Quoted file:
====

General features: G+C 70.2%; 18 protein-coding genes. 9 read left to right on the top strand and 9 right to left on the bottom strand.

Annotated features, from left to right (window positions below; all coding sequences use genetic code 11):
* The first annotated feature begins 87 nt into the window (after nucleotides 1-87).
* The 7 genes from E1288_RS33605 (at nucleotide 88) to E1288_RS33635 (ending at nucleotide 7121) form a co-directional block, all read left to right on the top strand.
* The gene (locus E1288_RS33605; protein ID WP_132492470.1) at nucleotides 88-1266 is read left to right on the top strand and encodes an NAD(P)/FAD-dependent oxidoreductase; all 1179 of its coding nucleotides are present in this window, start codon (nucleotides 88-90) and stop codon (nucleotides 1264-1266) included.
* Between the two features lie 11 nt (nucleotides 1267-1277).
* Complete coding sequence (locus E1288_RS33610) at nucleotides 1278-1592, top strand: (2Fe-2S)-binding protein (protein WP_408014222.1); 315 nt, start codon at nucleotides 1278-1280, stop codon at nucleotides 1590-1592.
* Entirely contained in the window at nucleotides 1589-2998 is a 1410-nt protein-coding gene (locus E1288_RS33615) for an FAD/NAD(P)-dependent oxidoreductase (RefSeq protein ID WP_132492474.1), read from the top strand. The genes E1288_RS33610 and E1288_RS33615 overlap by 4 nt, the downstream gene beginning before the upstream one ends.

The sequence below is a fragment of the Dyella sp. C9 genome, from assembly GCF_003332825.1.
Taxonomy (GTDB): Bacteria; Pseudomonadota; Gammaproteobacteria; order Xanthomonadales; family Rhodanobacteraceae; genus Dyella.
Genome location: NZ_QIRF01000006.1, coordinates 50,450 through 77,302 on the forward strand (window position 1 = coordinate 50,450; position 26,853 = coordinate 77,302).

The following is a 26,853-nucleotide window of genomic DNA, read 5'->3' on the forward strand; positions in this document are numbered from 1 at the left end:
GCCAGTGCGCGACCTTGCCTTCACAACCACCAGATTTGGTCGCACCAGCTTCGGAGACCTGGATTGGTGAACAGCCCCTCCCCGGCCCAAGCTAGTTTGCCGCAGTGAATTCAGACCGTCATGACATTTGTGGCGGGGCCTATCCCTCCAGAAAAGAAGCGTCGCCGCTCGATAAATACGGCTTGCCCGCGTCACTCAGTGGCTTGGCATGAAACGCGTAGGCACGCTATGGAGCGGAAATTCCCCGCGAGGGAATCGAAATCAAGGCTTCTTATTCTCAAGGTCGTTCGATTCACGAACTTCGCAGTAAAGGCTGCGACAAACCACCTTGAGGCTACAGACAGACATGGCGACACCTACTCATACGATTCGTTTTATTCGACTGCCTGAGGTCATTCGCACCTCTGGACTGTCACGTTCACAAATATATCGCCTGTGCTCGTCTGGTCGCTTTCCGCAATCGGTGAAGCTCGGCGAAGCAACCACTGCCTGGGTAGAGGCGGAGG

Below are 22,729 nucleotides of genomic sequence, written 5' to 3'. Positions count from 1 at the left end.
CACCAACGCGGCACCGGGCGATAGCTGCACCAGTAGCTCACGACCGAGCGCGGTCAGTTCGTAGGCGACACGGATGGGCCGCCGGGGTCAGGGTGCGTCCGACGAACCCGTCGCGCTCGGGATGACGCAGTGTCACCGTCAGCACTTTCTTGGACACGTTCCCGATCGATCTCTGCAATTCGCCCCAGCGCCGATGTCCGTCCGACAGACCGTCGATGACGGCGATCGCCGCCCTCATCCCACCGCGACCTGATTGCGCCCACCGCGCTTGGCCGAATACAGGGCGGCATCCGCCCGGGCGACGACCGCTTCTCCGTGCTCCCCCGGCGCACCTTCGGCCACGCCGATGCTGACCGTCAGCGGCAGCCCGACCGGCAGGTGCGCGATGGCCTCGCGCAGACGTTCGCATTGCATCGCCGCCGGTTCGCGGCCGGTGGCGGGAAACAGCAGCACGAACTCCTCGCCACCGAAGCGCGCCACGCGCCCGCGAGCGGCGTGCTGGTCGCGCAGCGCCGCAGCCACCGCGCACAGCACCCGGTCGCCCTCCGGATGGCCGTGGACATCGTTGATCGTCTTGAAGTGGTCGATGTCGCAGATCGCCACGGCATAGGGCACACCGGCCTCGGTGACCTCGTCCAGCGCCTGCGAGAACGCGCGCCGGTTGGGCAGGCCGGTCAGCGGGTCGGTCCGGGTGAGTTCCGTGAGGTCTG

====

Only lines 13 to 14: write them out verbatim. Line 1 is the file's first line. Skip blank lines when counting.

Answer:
GCCAGTGCGCGACCTTGCCTTCACAACCACCAGATTTGGTCGCACCAGCTTCGGAGACCTGGATTGGTGAACAGCCCCTCCCCGGCCCAAGCTAGTTTGCCGCAGTGAATTCAGACCGTCATGACATTTGTGGCGGGGCCTATCCCTCCAGAAAAGAAGCGTCGCCGCTCGATAAATACGGCTTGCCCGCGTCACTCAGTGGCTTGGCATGAAACGCGTAGGCACGCTATGGAGCGGAAATTCCCCGCGAGGGAATCGAAATCAAGGCTTCTTATTCTCAAGGTCGTTCGATTCACGAACTTCGCAGTAAAGGCTGCGACAAACCACCTTGAGGCTACAGACAGACATGGCGACACCTACTCATACGATTCGTTTTATTCGACTGCCTGAGGTCATTCGCACCTCTGGACTGTCACGTTCACAAATATATCGCCTGTGCTCGTCTGGTCGCTTTCCGCAATCGGTGAAGCTCGGCGAAGCAACCACTGCCTGGGTAGAGGCGGAGG

Below are 22,729 nucleotides of genomic sequence, written 5' to 3'. Positions count from 1 at the left end.